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The first responder: teaching kids about disabilities, with compassion

The first responder: teaching kids about disabilities, with compassion

Teaching kids about disabilities, and how to treat people with disabilities respectfully, can be a tough issue: since kids are naturally curious and have no filter, they sometimes ask questions that can be hurtful (and embarrassing). Since most kids today have at least one child with a disability in their class at school, a bit of education at home is essential. I like this article at, which includes this list of basic ideas to share with kids about other children with disabilities:

1) No two people are the same — some differences are just more noticeable.
2) A disability is only one characteristic of a person. People have many facets: likes and dislikes, strengths and challenges.
3)Children with disabilities are like all children in that they want friends, respect and to be included.
4) Children can be born disabled or become disabled from an accident or illness. You can’t “catch” a disability from someone else.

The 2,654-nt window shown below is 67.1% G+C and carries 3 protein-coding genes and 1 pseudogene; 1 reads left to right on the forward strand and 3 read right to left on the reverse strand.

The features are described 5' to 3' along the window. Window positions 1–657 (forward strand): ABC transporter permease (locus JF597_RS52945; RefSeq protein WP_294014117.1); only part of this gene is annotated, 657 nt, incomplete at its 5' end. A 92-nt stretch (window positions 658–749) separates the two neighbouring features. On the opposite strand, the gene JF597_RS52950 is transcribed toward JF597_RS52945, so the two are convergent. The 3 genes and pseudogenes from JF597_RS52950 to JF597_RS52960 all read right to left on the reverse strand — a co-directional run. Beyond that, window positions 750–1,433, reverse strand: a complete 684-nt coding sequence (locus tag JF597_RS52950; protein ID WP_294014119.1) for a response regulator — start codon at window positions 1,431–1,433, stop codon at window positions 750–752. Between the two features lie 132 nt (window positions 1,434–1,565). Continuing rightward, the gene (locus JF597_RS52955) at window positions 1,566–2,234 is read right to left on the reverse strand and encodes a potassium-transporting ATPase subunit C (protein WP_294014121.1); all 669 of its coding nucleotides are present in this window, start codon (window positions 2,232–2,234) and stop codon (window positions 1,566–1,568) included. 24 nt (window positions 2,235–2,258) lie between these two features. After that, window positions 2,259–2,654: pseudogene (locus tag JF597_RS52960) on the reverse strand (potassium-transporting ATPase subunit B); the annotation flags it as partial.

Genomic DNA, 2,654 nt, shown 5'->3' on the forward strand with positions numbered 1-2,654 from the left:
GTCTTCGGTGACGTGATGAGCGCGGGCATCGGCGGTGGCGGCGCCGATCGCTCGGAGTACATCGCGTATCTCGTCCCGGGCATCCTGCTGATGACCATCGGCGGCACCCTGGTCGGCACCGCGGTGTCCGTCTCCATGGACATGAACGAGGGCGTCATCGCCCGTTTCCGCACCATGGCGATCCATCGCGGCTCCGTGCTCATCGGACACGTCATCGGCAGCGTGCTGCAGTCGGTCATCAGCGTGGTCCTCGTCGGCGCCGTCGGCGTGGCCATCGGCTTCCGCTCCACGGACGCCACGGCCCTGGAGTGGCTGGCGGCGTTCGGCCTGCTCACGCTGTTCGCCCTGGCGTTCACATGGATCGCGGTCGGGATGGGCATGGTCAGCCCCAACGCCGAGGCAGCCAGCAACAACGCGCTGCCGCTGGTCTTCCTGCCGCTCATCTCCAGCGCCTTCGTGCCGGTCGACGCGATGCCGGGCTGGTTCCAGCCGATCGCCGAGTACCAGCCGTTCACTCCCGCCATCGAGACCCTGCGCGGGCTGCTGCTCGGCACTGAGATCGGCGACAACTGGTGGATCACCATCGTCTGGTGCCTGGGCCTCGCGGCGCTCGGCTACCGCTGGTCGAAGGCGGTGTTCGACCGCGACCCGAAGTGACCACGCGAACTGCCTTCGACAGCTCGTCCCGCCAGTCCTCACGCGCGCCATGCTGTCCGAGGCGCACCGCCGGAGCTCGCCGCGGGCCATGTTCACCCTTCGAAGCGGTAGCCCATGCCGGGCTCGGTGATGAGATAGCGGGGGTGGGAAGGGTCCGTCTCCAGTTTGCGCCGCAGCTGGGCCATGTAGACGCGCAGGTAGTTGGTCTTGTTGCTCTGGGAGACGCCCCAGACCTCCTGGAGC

5) Just because someone has a physical disability (when a part or parts of the body do not work well) does not mean they necessarily have a cognitive (or thinking) disability.
6) Children with disabilities can do many of the things your child does, but it might take them longer. They may need assistance or adaptive equipment to help them.



When kids are educated well on the issue, you get lovely stories like this one, shared by April Shaw at The Mighty:

“My son stims… and he stims a lot. Finger-flicking, hand-flapping and squealing. Behavior that makes him appear weird to most people. Kids never initiate play with him, and typically when one has, as soon as they realize he’s different, they walk away. They always walk away.

“Except this one time…

“I was sitting by the pool watching my son splashing and squealing, doing his stimmy thing, happy as a clam. In walks “Jade,” somewhere between 7-8 years old, blond hair, freckles across her nose, all 50 pounds of her, if that. She spots him by himself and proceeds to initiate play. She talks, asks him questions and as usual, he doesn’t respond.

“About this time, I fully expect her to walk away, just like all the others had before her, but she doesn’t.



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